Vegetarians need a lot of veggie patches

As a family who eats a predominately  plant based diet, it made complete sense to put that pretty useless front lawn to good use by creating another veggie patch. Two in fact.

After juggling the aesthetics, longevity and expense of garden beds, I framed up my first patch. I covered the lawn in newspaper, tossed together some well rotted compost and old sheep manure, covered it in pea straw and watered it in. I then let it sit for the next month or so.

As Autumn rolled around, I planted broccoli, cabbage, brussel sprouts and kale. Rogue pumpkins, potatoes, tomatoes and warrigals quickly sprung up on their own accord. Disappointingly, only the warrigals flourished, the former two never fruiting, the potatoes dug out, due to space constraints.

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So I hear gardening is relaxing?

I admit I was always under the impression that gardening was generally a recreation for the elderly, a leisurely way to pass retirement, a form of zen and relaxation. I mean, clearly, there was some hard work involved- but overall it appeared pretty chilled. This, I rapidly discovered, was far from true, and this ‘hobby,’ it doesn’t suffer weakness.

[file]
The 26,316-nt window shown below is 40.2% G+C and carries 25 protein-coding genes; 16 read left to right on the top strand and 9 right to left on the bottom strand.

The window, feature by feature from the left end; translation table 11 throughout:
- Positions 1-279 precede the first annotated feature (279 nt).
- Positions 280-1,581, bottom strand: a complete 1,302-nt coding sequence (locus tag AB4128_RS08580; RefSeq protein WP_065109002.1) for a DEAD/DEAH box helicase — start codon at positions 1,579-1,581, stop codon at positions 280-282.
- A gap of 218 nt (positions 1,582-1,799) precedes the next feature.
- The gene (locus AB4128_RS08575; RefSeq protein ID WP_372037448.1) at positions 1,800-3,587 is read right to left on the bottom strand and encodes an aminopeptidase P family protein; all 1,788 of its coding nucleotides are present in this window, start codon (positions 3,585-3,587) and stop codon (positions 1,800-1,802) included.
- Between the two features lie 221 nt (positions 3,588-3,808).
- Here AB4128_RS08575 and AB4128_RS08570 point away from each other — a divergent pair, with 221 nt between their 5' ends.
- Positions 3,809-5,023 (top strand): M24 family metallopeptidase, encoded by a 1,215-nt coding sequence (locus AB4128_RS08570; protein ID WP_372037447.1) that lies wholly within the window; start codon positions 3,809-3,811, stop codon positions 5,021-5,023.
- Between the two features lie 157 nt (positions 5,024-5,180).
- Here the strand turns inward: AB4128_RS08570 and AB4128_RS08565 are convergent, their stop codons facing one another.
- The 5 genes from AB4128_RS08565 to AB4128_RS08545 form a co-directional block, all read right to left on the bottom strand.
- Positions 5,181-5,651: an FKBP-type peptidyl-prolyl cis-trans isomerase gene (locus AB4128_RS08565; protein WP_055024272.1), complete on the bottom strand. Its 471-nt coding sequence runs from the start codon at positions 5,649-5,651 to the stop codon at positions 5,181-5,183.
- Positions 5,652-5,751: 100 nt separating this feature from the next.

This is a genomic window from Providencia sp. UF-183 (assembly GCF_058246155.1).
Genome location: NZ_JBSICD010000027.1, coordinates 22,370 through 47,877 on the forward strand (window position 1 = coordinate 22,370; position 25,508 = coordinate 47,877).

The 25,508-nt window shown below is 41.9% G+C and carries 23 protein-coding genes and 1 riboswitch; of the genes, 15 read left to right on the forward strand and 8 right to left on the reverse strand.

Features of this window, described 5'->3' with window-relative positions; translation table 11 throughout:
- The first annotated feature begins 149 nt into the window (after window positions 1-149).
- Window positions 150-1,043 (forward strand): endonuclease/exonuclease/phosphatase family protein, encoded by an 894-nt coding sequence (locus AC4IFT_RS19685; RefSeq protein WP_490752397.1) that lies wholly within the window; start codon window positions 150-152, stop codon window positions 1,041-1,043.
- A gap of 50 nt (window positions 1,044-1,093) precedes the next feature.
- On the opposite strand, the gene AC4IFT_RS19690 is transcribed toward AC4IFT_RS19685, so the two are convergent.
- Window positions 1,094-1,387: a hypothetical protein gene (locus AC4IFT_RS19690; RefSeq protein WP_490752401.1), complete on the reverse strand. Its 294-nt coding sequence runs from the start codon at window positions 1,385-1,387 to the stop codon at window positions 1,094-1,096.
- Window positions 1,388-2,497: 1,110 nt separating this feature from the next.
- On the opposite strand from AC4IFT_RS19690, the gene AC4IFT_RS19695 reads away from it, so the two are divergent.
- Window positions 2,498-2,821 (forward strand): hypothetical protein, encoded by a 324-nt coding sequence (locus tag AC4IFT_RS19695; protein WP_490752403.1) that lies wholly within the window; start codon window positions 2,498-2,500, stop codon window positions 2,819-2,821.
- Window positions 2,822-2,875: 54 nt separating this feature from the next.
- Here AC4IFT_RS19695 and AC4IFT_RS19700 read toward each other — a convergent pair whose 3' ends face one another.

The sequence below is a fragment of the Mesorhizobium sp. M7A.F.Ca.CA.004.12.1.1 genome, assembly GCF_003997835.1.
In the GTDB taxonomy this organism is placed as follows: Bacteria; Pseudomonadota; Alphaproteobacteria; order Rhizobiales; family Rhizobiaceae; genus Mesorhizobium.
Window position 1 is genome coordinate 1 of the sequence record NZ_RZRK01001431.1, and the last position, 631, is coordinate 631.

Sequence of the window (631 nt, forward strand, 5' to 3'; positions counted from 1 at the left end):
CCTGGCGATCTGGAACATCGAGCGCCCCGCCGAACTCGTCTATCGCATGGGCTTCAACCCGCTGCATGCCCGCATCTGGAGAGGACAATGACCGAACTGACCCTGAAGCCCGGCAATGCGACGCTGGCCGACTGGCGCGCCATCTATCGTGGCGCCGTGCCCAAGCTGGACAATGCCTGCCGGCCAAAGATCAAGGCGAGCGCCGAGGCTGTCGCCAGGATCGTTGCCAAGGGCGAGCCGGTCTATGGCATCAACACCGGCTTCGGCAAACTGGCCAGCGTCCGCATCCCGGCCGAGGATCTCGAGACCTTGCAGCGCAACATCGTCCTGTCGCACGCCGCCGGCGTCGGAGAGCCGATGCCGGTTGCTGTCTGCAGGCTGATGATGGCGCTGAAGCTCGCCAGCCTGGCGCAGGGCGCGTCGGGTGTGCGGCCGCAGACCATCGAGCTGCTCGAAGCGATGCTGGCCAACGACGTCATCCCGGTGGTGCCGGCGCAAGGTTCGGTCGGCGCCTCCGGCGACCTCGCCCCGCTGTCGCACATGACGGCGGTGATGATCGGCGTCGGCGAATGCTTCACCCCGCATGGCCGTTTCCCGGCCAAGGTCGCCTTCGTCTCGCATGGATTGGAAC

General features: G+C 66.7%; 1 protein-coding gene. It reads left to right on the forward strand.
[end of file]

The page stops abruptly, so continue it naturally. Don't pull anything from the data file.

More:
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The Veggie Patch

I started planting my veggie patch in early September, the beginning of Spring. With two raised garden beds, divided in half each, I had four veggie patches to fill. This post covers my P.O.A (Plan of Attack.)

Throughout my planning I constantly referred to the excellent book ‘The Little Veggie Patch- How to grow food in small spaces’ by Fabian Capomolla and Mat Pember. As a beginner, I really recommend this book, it is well laid out, has enough detail to answer nearly all of my questions, is aesthetically pleasing and doesn’t take itself too seriously.

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